political powers. The resumed half has since been restored, with
certain reservations in favour of Government.

Population.— The Gensus of 188 1 returned the number of :
at 100,259, spread over an area of 1934 square miles, distributed amor
48 villages. The people are almost exclusively Hindus in religion, the
ancient faith numbering 99,686 adherents, as against
dans and 7 Christians. The chief castes or tribes ranked .
numerical order in 1868 :— Kanets, S 2 $$ 6 > I);, ~ 1> ' J "
Brahmans, 6615. The Census for 1881 does not return tl
tion of Sub-divisions according to caste or tribe. '1 he I
tribe probably represents impure or degraded Rajputs. Ri
are hill aborigines. The character of the hillmen resem
most other mountaineers in its mixture of simplicity, ind .

34 o KULU.

and superstition. Polyandry still prevails in Seoraj, but the custom
is disappearing, and has almost died out elsewhere. It consists
simply of a community of wives amongst brothers, who hold all their
other goods in common, and regard their women as labourers on the
farm. The temples usually occupy picturesque sites, and are dedicated
rather to local deities than to the greater gods of the Hindu Pantheon.
The language, though peculiar to the valley, belongs essentially to the
Indian or Neo-Sanskritic family, having a basis of Urdu and Pahari,
with an infusion of Tibetan vocables. The only place deserving the
name of town is Sultanpur, the former capital and modern head-
quarters of Kiilu taluk, on the right bank of the Beas. Nagar, also
a capital of the native Rajas, possesses some interest from its fine
old palace or castle, crowning an eminence, which rises above the
Beas to the height of about iooo feet. The castle has been recently
restored, and is now the residence of the Assistant Commissioner in
charge of Kulu Sub-division.

The Pldch or Kulu Mission was founded by the Rev. Dr. Carleton
of the American Presbyterian Mission in 1868, and for ten successive
years he spent the hot season in Plach, engaging in medical work and
preaching. In 1878 he purchased some land on the Kulu side of the
Sutlej basin, about ten miles from the river, and there founded a
Christian village. Since then but little mission work has been done in
Plach. The community of the new village now numbers 28 persons,
all engaged in agriculture ; and their example, under Dr. Carleton's
guidance, has done something towards improving the simple agricul-
tural practice of the neighbourhood. Four years ago a dispensary was
built, and it has become so popular that a new and larger building is
about to be erected.

Pasturage rights and customs. — Pasturage is the occupation of a
considerable proportion of the population, independent of, or subsidiary
to, cultivation. Some villages muster large flocks of sheep and goats.
During the spring or up till about the middle of June, the sheep stay
in the wastes round about the hamlets ; they then move up into the
grazing grounds (gdhr) in the forests above the limits of cultivation,
and graze there promiscuously ; which they leave in July for sheep-runs
(nigdhr) on the grassy slopes above the limits of forest, where they
stay, each flock in its own run, for two months or till the middle of
September ; they then descend again to the lower grounds, and graze
in them for about six weeks or till November. Villages with only a
few sheep and goats, generally winter their flocks in Kulu at the bottom
of the valleys ; but large flocks are sent into Mandi State, where a ban
or run is leased for the purpose from the Raja.

A sort of hereditary title to or interest in each nigdhr is asserted by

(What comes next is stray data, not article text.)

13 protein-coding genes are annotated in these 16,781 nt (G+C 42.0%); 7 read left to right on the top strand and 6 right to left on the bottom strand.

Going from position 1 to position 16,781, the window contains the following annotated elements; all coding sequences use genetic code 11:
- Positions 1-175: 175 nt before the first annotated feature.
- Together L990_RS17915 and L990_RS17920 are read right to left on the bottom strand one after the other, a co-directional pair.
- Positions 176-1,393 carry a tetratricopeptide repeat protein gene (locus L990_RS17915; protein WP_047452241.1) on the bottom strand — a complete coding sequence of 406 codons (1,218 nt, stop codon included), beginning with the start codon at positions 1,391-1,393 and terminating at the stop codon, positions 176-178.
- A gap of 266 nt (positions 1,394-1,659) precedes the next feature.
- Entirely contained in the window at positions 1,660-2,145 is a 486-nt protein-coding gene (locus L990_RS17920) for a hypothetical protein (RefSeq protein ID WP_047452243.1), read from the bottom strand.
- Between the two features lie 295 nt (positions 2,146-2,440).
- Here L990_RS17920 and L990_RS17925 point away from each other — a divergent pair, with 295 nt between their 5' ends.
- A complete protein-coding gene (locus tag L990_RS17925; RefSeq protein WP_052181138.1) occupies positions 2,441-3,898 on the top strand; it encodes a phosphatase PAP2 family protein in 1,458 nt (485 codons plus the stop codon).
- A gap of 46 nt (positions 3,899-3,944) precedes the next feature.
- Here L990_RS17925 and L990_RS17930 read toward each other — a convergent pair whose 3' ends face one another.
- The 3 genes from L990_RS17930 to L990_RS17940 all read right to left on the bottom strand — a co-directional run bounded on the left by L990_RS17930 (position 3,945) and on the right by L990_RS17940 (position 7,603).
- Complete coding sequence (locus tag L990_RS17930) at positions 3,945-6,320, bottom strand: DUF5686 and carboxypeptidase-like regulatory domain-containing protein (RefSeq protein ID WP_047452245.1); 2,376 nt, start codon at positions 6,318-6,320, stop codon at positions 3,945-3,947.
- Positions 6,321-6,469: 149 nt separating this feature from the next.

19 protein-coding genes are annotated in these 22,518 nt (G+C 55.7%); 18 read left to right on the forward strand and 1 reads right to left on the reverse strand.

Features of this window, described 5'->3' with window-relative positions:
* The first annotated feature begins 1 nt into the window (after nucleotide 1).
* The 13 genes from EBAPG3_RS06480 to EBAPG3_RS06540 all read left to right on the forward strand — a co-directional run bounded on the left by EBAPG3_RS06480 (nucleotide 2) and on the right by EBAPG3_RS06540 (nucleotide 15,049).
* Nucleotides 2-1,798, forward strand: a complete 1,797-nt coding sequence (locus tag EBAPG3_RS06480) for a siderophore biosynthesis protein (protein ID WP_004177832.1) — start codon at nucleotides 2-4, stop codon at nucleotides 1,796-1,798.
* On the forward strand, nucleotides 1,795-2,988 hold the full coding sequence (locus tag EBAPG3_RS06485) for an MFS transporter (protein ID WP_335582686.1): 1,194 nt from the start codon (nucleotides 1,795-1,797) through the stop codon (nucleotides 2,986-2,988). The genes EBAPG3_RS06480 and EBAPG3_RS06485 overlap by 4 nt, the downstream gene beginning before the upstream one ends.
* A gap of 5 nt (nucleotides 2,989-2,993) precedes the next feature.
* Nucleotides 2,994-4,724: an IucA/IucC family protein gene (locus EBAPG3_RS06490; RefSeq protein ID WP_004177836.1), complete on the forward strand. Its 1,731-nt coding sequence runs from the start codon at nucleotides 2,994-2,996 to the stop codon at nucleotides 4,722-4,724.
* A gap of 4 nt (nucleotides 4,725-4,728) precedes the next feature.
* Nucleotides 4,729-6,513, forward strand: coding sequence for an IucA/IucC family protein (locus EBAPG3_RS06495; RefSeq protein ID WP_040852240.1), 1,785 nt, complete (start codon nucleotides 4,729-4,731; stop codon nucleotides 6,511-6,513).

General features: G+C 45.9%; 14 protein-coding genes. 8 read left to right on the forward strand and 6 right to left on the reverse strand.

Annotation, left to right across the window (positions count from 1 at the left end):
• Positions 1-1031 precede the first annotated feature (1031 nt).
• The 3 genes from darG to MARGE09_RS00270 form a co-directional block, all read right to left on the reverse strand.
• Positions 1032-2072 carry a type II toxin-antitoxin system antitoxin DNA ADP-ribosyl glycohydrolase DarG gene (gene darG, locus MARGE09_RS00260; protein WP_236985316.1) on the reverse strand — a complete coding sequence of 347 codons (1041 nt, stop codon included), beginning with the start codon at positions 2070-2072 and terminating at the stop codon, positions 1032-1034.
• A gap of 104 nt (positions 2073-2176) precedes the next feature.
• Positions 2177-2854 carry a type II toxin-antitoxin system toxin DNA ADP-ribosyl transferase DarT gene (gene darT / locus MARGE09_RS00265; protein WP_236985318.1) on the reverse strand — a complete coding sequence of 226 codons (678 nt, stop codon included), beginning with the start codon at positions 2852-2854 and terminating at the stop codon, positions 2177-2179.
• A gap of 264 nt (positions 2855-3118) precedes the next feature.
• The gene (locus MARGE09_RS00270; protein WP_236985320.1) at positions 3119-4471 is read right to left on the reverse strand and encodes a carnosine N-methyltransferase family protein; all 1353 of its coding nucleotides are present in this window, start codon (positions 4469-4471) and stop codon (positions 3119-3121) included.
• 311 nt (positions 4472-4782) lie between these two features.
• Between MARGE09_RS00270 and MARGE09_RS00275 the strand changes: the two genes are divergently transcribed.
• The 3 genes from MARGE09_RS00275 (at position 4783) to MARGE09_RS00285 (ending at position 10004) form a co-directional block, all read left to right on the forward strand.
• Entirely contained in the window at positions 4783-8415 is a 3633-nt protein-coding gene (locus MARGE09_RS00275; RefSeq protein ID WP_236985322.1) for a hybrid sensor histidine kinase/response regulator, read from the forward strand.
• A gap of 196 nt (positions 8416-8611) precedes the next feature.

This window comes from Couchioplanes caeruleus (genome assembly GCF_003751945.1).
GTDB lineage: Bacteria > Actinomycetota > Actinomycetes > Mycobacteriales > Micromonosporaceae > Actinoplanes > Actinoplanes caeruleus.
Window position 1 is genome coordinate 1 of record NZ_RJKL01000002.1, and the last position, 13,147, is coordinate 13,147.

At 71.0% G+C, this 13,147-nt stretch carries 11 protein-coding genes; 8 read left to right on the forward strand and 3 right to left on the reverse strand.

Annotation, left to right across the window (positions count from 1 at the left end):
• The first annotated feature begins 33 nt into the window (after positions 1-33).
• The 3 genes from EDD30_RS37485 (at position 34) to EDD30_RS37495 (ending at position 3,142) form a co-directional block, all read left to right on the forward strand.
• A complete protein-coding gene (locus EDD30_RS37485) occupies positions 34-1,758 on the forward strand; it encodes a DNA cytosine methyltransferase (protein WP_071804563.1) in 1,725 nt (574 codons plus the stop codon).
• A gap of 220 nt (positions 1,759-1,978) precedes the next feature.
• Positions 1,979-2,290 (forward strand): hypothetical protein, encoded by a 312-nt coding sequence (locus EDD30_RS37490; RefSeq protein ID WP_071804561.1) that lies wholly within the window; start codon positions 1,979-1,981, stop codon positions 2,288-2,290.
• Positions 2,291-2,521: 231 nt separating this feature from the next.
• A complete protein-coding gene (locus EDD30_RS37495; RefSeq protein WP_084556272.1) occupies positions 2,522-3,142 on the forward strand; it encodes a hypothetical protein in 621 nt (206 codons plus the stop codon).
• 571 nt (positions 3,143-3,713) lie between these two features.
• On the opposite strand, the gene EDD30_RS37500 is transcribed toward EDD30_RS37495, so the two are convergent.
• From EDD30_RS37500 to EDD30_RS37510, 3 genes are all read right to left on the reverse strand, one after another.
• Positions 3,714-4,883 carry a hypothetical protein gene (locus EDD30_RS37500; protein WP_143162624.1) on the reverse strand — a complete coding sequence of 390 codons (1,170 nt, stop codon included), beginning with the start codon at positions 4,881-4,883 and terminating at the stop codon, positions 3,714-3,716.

by some man or other. He is known as the rdsu, and bases his claim


upon a grant from the Rajas, but can rarely or ever produce ad
Sometimes he is a resident of the village in which the nigdhr i
sometimes he is a man of a distant village in which there are pn
no nigdhr, as the mountains are not high enough.

To each nigdhr is attached a certain number of grazing plots (/
in the lower gdhrs ; but when the flocks ascend in the spring, the gdhr$
are free or open to all comers; the exclusive right to graze them arises
when the flocks come down from the nigdhrs in September. I
nigdhr s and gdhrs have tolerably definite boundaries, which are recog-
nised by' the shepherds, who hand down the knowledge of them ai
themselves. It is not easy to say to what the interest of a rdsu in a nigdhr
and gdhr amounts. It is not in any sense a proprietorship of the soil ;
but rather an hereditary managership to be exercised in the rdsii's own
interest and that of his neighbours than an exclusive right of grazing
vested in one man or one family only. The rdsu in practice always
forms his flock by collecting together all the sheep and goats of his
own and neighbouring hamlets, and he takes nothing from the owners
who accompany him in the shape of fee or due. It is doubtful whether
he could give a preference to strangers, or to the people of other hamlets
than those who have been accustomed to combine their flocks with
his. But of late years the rdsus have often dealt with their nigdhrs in
a fashion not quite consistent with this theory of the limited nature ol
their rights ; for instance, some of them who have lost their flocks and
ceased to be shepherds, have given leave to other men to form flocks
and go to their nigdhrs for the year, and have taken from them two or
three rupees as a presentation fee. It appears, however, that the man
so sent in place of a rdsu has ordinarily been one of his old companions
who used to resort to the run in his company.

In the lowlands in and around the villages, the sheep graze promis-
cuously like the cattle. Ordinarily speaking, a flock belonging to a
man of one hamlet would not be driven to graze in another, but within
the village lands he may drive them where he likes, without reference
to, or nearness, or the contrary, to his own hamlet ; and in waste Ian.
near the boundary of two villages, the neighbouring hamlets oil
sides frequently have a common right of grazing. In some pla<
villages high up in the mountains have by custom a right to send th<
flocks to winter in the waste lands of those lower down, which BJ